Figure 1
figure 1

Basic description of BON. (a) TinySeq XML and an equivalent JSON notation to demonstrate the ratio of clutter between these syntaxes. The tables on the left indicate the size of the attributes and the XML tags or JSON keys, respectively. Sizes are given in bytes. Only those parts shown in red are included in the size calculations. (b) Schematic diagram of the BON format indicating its major components. (c) Basic BON example in JSON syntax. Stars indicate positions where header and payload neighbour using non-valid JSON syntax. The JSON snippet in (a) is an example of a possible payload item and the sequence attribute is an obvious candidate for data compression.

Parsing errors can occur when parts of the data are wrongly classified. Metadata can and is increasingly incorporated into the existing flat file formats, for example FASTA, by extending the header line and using a specific character as delimiter. These extensions are highly variable as they depend on the author of the file (Supplementary Notes 3). Therefore, if such metadata is present it has to be carefully checked since such extension are not standardized. Implementing such checks and the corresponding corrections subsequently increase the complexity of the parser, thereby increasing the change to introduce additional errors. The reduced complexity of the JSON syntax makes it possible to write parsers with simpler code and ultimately fewer errors. These are important factors, considering the steadily increasing size and complexity of biological data that must be transferred between computers and applications.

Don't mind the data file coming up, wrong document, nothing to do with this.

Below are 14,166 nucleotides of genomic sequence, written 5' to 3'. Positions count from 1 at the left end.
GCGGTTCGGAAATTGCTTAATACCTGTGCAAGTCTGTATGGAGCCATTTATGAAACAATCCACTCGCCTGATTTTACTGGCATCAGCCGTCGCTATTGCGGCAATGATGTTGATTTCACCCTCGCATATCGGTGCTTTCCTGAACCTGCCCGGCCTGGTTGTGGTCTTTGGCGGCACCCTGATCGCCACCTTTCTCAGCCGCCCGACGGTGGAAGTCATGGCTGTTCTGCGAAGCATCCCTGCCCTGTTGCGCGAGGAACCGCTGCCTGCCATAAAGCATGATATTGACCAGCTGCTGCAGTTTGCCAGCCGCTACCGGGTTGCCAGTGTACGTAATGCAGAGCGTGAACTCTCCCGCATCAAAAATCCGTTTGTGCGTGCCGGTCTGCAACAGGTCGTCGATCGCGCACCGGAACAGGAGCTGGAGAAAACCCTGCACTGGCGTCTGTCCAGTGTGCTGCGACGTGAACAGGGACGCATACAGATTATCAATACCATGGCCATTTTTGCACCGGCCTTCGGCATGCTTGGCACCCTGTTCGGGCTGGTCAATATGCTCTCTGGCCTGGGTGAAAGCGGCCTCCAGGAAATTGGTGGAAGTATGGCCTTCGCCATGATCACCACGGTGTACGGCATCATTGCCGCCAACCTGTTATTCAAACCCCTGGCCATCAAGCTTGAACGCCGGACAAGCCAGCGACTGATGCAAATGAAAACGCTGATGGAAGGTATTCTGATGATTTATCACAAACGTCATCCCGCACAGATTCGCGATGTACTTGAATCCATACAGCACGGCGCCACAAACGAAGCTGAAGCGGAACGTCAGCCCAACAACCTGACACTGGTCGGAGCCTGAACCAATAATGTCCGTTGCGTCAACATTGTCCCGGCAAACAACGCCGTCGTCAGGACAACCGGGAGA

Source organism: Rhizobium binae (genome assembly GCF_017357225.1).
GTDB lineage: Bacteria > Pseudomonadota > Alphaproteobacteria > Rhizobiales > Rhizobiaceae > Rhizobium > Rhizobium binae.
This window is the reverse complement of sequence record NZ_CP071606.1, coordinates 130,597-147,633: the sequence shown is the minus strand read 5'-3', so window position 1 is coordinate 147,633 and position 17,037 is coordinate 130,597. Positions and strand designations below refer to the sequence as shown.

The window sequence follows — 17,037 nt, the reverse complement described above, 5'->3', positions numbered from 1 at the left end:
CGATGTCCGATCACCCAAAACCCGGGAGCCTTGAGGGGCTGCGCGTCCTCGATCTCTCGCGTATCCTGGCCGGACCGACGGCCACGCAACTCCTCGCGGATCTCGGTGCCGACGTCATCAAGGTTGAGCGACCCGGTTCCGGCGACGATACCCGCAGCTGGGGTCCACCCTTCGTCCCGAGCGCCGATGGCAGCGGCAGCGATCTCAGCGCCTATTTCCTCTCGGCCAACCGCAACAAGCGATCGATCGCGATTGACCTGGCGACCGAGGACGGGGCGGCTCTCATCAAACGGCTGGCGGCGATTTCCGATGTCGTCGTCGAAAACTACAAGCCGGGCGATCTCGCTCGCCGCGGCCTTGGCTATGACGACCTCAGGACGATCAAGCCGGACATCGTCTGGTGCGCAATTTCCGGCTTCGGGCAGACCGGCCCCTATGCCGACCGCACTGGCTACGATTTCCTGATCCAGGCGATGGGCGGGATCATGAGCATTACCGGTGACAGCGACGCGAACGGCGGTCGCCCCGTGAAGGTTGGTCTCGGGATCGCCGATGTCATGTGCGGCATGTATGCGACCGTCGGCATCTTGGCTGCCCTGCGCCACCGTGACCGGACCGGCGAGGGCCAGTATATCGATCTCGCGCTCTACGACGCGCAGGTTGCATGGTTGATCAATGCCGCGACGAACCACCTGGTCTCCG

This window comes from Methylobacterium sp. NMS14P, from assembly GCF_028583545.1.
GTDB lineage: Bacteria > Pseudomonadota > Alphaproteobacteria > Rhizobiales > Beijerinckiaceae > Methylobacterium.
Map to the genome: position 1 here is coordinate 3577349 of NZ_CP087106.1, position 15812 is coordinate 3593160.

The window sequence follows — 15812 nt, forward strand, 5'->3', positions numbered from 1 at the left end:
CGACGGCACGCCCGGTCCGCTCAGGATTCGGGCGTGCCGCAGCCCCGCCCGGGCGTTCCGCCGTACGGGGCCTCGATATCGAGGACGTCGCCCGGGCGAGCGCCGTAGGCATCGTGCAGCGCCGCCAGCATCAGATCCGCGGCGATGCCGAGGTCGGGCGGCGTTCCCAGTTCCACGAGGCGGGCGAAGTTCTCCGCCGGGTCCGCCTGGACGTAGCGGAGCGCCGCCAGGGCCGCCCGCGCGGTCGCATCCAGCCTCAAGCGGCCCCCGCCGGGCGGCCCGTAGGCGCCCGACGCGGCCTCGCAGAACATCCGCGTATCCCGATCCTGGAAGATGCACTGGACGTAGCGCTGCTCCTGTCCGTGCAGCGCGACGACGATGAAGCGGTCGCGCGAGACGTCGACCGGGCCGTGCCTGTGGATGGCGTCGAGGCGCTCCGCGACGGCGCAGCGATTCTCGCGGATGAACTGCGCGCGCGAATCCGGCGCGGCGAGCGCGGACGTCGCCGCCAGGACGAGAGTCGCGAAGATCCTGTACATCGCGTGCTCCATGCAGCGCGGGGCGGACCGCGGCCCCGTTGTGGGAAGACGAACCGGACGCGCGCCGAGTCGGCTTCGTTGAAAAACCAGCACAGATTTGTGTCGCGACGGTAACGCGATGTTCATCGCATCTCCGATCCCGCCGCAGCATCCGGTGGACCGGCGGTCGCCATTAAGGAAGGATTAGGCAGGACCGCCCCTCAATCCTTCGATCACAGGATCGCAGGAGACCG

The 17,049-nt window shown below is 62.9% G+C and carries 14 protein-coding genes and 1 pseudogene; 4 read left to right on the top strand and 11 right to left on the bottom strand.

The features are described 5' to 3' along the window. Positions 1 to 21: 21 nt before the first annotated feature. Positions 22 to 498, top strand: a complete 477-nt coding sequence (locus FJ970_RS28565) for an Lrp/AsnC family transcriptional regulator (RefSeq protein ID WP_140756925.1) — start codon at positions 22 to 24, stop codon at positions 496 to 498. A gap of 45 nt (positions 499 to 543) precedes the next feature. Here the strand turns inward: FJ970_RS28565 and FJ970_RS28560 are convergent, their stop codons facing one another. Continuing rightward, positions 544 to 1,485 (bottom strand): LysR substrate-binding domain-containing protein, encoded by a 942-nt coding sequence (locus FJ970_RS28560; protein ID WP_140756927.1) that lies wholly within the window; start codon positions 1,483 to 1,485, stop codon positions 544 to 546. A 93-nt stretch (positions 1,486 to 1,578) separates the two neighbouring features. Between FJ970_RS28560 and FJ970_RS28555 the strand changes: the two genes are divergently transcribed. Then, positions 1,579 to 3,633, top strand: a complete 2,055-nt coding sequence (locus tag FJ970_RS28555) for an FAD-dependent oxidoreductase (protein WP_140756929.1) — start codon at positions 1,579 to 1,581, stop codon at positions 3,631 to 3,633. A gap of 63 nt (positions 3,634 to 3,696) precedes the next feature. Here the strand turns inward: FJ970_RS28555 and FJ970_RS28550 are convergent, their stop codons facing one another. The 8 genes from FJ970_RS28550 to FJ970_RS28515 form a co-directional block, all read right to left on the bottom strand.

Biological data repositories such as the European Molecular Biology Laboratory (EMBL, and the National Center for Biotechnology Information (NCBI, offer JSON as a data format within several “Representational state transfer” (REST) application programming interfaces (APIs). For example, NCBI’s Entrez utility or REST API only export biological data in FASTA and XML formats, although other information is available in JSON9. In biology, JSON is mainly used to store or exchange application related data that can include biological data, such as alignments10 or protein sequences11. Another use of JSON is to combine search results12 or represent XML schemes13. To date, however, the JSON syntax has not been used to describe biological data independent of an application or schematic dependency.